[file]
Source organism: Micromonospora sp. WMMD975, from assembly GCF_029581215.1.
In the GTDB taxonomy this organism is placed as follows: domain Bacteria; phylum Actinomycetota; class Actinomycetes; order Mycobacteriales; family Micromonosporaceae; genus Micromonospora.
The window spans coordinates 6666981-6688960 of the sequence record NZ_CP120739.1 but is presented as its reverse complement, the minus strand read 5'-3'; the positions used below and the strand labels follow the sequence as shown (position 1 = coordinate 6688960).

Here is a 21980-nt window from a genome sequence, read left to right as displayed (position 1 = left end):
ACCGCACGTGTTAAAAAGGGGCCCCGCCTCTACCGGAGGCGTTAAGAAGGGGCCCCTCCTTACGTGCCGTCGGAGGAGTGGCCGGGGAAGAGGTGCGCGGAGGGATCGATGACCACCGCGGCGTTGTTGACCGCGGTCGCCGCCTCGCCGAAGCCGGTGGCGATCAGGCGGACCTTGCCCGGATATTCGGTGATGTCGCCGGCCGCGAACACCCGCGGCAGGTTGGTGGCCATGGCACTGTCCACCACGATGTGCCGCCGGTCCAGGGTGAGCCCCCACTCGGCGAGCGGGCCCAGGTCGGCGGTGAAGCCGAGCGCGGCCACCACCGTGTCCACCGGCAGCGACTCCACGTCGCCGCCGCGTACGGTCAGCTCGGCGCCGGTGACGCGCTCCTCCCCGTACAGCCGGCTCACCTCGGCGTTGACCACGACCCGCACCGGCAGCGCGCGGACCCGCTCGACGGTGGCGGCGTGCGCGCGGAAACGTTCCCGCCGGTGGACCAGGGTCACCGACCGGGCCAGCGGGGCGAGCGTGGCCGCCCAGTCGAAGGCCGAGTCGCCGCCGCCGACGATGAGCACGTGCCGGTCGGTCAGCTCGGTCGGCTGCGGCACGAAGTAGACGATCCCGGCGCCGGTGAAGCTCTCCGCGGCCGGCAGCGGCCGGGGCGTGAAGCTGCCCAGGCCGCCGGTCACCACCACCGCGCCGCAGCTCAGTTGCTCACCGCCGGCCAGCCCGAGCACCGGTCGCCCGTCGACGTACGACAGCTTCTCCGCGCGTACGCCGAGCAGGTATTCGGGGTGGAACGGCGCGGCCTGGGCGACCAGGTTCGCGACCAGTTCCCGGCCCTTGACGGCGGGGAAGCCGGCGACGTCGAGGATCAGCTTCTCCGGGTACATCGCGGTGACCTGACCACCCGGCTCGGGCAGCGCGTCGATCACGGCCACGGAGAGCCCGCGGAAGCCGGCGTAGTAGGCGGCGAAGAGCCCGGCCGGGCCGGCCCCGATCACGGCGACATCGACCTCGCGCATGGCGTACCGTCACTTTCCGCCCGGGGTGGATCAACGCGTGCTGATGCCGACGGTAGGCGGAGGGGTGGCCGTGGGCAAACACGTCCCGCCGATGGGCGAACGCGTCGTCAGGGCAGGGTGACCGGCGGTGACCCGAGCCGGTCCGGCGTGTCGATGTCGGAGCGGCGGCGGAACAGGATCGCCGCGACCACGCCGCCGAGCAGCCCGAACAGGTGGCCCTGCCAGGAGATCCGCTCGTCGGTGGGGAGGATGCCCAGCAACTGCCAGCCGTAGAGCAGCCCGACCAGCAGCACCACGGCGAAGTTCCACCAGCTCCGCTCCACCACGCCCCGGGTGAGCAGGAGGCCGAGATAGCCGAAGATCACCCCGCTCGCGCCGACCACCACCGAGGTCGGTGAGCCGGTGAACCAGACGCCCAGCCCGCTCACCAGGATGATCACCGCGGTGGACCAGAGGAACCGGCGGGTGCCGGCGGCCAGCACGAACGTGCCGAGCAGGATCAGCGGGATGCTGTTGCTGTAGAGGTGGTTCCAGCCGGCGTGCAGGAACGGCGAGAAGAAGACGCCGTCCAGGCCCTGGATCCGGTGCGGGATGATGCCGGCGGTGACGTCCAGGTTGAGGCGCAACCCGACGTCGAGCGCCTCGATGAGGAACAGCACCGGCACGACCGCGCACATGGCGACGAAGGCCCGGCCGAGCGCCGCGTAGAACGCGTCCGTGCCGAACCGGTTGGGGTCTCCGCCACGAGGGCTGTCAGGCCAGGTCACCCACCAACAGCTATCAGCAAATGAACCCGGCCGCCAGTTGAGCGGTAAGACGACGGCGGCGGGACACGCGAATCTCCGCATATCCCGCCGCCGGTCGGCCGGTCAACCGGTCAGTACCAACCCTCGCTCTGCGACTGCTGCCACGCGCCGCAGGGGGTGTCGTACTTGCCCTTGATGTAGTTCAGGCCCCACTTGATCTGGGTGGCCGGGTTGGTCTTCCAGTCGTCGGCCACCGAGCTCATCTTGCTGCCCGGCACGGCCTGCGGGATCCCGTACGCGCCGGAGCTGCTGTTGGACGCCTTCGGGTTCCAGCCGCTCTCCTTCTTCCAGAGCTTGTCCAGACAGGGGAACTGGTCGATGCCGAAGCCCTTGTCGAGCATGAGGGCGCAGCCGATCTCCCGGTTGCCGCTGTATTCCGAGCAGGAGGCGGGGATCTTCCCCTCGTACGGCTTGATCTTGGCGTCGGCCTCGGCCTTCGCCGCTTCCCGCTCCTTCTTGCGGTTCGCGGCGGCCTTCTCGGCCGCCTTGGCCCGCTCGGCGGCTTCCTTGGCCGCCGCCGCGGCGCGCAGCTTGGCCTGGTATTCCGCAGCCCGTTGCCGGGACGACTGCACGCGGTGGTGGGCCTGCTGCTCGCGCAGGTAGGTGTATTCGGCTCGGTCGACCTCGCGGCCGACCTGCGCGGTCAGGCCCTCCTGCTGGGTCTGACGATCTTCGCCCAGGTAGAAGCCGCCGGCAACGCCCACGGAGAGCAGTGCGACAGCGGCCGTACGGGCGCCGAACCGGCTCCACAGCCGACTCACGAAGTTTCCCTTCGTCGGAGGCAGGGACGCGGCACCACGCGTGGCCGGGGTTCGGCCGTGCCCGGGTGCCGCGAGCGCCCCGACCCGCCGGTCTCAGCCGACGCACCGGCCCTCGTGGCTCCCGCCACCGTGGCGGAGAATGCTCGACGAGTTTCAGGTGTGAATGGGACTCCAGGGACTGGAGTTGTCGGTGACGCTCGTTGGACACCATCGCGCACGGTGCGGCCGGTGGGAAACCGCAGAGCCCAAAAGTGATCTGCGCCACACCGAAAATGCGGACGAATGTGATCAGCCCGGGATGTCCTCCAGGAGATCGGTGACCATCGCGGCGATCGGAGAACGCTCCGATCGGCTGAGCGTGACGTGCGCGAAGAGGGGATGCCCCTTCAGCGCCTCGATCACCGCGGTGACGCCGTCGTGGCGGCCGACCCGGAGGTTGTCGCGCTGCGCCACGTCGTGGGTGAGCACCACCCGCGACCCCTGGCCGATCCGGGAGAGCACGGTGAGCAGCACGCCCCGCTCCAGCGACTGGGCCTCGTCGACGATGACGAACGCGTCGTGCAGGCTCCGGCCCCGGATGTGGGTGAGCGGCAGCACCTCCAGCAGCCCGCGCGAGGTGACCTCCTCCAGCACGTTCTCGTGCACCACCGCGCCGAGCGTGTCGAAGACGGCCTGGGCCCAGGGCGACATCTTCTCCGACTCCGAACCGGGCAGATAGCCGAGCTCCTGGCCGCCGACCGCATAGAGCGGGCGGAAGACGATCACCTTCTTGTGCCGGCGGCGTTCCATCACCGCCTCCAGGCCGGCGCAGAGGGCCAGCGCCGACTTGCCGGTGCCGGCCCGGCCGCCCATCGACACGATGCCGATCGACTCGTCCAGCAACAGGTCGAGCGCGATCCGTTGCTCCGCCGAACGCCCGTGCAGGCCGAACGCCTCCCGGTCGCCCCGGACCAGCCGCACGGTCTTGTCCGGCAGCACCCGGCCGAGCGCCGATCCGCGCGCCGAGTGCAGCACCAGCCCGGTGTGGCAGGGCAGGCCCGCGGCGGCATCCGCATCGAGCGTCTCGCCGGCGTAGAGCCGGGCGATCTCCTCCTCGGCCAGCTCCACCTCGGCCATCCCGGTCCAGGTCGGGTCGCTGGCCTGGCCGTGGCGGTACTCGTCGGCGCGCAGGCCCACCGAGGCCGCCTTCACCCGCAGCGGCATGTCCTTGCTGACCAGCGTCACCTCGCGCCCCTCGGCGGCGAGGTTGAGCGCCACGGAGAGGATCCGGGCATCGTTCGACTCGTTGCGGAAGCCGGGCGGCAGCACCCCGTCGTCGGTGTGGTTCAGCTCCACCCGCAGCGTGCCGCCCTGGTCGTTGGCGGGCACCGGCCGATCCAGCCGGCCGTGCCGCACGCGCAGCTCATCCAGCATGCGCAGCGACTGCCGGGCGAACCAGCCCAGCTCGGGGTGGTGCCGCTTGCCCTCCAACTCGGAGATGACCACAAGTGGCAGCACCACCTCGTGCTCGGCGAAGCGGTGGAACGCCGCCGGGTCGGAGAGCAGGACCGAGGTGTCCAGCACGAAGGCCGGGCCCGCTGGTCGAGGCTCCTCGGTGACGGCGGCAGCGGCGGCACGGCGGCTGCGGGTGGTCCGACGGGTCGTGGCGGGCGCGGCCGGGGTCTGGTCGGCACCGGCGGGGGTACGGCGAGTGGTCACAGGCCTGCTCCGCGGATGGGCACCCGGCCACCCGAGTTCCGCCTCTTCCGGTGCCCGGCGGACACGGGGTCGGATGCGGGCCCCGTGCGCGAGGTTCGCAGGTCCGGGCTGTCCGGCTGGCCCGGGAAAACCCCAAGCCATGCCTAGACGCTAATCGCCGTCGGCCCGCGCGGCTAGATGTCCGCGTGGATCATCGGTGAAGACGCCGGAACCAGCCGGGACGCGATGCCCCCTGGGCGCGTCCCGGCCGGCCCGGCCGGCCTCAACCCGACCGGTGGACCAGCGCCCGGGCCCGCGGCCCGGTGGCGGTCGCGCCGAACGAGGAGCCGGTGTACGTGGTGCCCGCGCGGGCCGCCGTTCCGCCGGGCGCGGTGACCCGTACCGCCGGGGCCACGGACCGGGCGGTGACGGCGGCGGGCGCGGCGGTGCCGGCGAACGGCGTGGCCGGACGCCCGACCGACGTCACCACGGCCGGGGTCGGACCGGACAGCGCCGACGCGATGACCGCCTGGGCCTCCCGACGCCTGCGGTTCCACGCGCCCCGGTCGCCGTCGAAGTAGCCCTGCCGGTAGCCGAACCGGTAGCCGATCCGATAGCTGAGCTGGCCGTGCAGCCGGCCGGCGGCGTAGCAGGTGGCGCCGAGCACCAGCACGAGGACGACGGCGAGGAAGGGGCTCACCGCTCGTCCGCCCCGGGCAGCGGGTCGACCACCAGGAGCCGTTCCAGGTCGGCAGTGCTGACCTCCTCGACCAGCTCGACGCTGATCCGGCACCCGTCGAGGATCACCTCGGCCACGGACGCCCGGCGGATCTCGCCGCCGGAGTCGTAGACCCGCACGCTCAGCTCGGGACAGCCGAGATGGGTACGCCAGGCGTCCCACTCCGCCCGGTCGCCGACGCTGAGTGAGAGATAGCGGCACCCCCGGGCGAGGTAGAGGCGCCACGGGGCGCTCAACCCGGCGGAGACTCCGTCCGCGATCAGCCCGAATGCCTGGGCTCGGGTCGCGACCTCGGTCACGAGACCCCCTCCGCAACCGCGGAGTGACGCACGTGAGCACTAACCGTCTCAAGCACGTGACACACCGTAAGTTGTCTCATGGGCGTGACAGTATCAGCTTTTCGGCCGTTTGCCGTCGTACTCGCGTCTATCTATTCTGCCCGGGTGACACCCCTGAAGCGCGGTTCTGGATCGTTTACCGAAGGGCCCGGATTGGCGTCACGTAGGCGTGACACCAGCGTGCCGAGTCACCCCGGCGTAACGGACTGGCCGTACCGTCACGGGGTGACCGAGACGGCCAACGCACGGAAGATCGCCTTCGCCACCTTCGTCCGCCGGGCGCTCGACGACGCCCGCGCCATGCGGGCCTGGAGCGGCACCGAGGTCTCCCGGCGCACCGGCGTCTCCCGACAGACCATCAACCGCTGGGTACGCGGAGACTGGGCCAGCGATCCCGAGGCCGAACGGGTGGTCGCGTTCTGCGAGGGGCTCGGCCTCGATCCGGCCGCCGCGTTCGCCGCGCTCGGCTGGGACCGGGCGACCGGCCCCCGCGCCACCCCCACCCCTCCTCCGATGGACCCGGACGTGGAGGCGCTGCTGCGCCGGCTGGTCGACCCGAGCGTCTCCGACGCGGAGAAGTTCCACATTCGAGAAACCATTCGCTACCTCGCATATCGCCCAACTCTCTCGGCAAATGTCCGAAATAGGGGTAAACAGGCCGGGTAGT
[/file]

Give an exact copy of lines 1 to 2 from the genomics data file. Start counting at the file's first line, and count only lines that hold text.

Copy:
Source organism: Micromonospora sp. WMMD975, from assembly GCF_029581215.1.
In the GTDB taxonomy this organism is placed as follows: domain Bacteria; phylum Actinomycetota; class Actinomycetes; order Mycobacteriales; family Micromonosporaceae; genus Micromonospora.